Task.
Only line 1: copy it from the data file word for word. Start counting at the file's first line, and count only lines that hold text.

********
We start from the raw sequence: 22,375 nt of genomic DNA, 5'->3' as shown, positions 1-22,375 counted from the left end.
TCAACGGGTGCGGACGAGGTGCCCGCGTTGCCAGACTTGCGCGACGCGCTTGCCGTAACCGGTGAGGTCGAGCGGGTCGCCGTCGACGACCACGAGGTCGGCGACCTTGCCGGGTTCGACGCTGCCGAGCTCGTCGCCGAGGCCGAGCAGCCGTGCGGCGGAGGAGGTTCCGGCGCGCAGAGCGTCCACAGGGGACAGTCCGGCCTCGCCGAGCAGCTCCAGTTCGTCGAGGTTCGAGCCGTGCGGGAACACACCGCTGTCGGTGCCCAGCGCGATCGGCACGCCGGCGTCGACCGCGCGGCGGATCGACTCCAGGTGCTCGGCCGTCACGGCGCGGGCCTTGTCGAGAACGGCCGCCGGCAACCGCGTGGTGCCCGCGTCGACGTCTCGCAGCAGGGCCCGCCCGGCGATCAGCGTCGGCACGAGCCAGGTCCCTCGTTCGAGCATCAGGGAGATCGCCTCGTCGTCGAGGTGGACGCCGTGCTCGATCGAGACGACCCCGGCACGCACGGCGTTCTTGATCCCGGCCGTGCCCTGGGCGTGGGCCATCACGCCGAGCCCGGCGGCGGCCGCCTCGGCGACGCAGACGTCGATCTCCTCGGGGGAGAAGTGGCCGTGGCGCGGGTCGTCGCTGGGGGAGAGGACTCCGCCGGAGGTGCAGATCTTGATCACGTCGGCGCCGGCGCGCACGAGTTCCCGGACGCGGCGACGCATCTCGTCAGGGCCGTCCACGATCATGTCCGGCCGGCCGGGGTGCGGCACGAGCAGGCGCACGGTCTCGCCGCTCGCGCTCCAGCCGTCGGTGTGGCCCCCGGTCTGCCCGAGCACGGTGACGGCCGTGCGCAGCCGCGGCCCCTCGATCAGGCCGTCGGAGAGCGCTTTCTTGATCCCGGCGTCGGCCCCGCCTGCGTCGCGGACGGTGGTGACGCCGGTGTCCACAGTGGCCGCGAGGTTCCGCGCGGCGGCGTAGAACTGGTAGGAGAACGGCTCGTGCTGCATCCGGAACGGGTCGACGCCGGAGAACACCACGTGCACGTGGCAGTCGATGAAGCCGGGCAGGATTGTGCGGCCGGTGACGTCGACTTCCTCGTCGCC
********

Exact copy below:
We start from the raw sequence: 22,375 nt of genomic DNA, 5'->3' as shown, positions 1-22,375 counted from the left end.